|European Case Law Identifier:||ECLI:EP:BA:2014:T036811.20140729|
|Date of decision:||29 July 2014|
|Case number:||T 0368/11|
|IPC class:||C07C 45/52|
|Language of proceedings:||EN|
|Download and more information:||
|Title of application:||PROCESS FOR DEHYDRATING GLYCEROL TO ACROLEIN|
|Applicant name:||ARKEMA FRANCE|
|Opponent name:||Müller-Boré & Partner|
|Relevant legal provisions:||
|Keywords:||Novelty - (yes) no direct and unambiguous disclosure
Inventive step - (yes) improvement shown, non-obvious solution
Summary of Facts and Submissions
I. The Appellant (Opponent) lodged an appeal against the decision of the Opposition Division rejecting the opposition against European patent No. 1 848 681, which was granted on the basis of nine claims, claim 1 of which read as follows:
"Process for manufacturing acrolein by gas-phase dehydration of glycerol in the presence of a strongly acidic solid catalyst with a Hammett acidity H0 of between -9 and -18."
II. Notice of Opposition had been filed by the Appellant requesting revocation of the patent as granted in its entirety on the grounds of lack of novelty and lack of inventive step. Inter alia the following documents were submitted in the opposition proceedings:
(1) L. H. Dao, M. Haniff, A. Houle, D. Lamothe, "Reactions of Model Compounds of Biomass-Pyrolysis Oils over ZSM-5 Zeolite Catalysts" in "Pyrolysis Oils from Biomass: Producing, Analyzing and Upgrading", Chapter 27, 1988, American Chemical Society,
(3) EP-A-1 710 227 and
(4) US-A-5 387 720.
III. The Opposition Division held that the subject-matter of granted claim 1 was novel over documents (1) and (3), these documents not disclosing a process using a catalyst having a Hammett acidity of between -9 and -18. It also held that the subject-matter involved an inventive step, document (1) being considered to represent the closest prior art. Carrying out the process with more strongly acidic catalysts resulted in the catalysts deactivating less quickly and being more active. None of the cited prior art suggested that said improvements could be achieved by using a catalyst having a Hammett acidity of between -9 and -18, document (4) in fact teaching away from the subject-matter claimed.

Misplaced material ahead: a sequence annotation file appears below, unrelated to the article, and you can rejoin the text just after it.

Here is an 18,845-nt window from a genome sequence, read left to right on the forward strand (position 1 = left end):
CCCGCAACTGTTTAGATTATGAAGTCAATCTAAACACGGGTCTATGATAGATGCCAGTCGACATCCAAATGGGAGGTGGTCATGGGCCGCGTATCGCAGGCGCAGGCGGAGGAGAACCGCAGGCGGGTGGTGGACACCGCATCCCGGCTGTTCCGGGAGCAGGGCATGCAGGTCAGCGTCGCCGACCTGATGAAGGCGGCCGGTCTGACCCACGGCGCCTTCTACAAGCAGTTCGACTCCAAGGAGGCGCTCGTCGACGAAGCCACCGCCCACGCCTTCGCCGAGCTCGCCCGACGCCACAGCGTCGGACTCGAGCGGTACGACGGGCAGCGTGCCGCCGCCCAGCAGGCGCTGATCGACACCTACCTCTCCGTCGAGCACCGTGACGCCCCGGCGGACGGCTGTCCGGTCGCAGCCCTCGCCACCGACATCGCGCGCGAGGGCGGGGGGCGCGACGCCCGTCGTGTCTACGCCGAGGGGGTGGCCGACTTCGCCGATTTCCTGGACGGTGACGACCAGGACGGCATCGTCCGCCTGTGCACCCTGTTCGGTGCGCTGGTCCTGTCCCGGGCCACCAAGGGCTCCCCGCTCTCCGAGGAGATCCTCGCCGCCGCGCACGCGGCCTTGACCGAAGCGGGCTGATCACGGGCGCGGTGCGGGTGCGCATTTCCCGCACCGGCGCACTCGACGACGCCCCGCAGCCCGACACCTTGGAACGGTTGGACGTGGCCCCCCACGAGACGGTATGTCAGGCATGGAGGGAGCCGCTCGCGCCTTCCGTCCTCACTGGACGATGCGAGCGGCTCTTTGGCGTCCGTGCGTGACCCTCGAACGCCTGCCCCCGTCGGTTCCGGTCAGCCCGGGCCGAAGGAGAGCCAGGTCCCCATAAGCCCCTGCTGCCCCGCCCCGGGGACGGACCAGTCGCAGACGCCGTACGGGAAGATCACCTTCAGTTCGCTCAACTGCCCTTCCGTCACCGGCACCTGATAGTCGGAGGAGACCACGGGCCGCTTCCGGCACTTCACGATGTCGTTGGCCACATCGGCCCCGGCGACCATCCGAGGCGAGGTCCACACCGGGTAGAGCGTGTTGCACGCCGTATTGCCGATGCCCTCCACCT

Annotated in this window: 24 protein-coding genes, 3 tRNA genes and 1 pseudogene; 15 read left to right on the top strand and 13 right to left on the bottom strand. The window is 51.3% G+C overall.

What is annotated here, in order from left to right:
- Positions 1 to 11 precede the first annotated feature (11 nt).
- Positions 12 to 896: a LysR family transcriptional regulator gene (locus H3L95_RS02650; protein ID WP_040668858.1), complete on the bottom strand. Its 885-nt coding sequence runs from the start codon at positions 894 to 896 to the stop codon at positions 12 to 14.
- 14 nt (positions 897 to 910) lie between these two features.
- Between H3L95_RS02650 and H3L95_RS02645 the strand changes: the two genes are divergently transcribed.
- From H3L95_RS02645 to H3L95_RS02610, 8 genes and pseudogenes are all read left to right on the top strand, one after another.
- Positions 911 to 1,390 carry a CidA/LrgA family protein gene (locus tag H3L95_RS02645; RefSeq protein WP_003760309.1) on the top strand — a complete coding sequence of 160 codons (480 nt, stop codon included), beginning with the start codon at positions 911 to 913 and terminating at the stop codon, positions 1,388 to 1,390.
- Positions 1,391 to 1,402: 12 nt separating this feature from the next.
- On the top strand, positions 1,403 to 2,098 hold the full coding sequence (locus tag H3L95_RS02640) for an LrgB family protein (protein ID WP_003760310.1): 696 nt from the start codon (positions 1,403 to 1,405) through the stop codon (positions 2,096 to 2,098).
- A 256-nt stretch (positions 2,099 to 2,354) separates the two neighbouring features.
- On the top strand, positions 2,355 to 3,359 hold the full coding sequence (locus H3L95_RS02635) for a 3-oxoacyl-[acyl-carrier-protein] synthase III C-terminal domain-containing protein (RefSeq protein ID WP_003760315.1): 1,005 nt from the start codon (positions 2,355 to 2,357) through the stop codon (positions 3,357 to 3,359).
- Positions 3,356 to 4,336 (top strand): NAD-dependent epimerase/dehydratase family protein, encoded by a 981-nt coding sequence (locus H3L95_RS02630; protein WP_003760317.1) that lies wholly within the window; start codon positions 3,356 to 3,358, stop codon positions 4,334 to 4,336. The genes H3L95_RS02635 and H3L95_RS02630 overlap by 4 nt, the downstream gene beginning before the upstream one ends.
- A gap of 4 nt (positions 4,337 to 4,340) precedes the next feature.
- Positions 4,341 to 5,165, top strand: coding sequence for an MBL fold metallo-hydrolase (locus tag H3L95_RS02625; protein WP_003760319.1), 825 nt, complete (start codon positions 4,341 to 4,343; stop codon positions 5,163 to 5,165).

IV. The Appellant submitted that the subject-matter of claim 1 of the granted patent was not novel over the disclosure of document (1), since the H-ZSM-5 zeolite used in the process disclosed this document had a Hammett acidity of between -16.12 and -8.2, as shown in the "Experimental Demonstration" filed with letter dated 3 May 2011. It argued that should the subject-matter of granted claim 1 be considered novel over document (1), then it was not inventive, since the person skilled in the art when considering the implicit teaching of said document, would inevitably arrive at the claimed subject-matter without any inventive efforts. Lack of inventive step of the subject-matter of the dependent claims 2 to 9 was also challenged on the basis of a combination of the teaching of document (1) with that of various other prior art documents.
V. The Respondent (Proprietor of the patent) submitted that document (1) did not disclose the process according to claim 1 of the granted patent, since the Appellant had not proved that the H-ZSM-5 catalyst used therein had a Hammett acidity of between -9 and -18. With letter dated 27 September 2011, the Respondent provided experimental data showing that the sodium content of an H-ZSM-5 zeolite had a considerable influence on its acidity and that H-ZSM-5 zeolites having a sodium content similar to that disclosed in document (1) had a Hammett acidity > -8.2 and thus outside the claimed range. The claimed subject-matter was inventive, since Examples 2 to 6 of the patent in suit showed that catalysts having a Hammett acidity of between -9 and -18 deactivated less quickly than less strongly acidic catalysts. With letter dated 21 March 2014, the Respondent filed auxiliary requests 1 and 2.
VI. In a communication of the Board dated 11 March 2014 accompanying a summons to oral proceedings, it was noted that the Appellant no longer objected to novelty on the basis of document (3). The Board also questioned whether the Examples in the patent in suit were indeed suitable for demonstrating that the prolonged catalyst activity in the claimed process is directly attributable to the (potentially) characterising feature of the invention, namely the Hammett acidity between -9 and -18.